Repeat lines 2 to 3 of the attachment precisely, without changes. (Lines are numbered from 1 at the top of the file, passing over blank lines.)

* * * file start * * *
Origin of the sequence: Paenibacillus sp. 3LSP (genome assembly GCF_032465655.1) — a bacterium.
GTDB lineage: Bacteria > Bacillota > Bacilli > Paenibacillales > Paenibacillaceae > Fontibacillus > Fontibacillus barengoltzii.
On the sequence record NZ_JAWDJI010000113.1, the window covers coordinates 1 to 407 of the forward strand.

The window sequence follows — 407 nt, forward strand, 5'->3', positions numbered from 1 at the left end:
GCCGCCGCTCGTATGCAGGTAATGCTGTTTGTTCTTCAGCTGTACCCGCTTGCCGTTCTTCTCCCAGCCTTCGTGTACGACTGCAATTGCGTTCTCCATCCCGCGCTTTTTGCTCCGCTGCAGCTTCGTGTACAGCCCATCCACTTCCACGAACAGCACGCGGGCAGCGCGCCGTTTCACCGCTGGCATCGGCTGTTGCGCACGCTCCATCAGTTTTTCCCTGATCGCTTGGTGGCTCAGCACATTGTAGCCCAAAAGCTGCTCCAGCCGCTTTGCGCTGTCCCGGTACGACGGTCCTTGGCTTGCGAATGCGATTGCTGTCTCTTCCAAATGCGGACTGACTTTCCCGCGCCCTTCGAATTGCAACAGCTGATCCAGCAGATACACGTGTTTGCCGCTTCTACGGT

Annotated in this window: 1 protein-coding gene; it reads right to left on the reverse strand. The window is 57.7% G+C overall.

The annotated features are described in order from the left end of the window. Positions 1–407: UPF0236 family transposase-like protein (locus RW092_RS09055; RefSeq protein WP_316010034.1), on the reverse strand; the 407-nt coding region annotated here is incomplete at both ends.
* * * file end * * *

GTDB lineage: Bacteria > Bacillota > Bacilli > Paenibacillales > Paenibacillaceae > Fontibacillus > Fontibacillus barengoltzii.
On the sequence record NZ_JAWDJI010000113.1, the window covers coordinates 1 to 407 of the forward strand.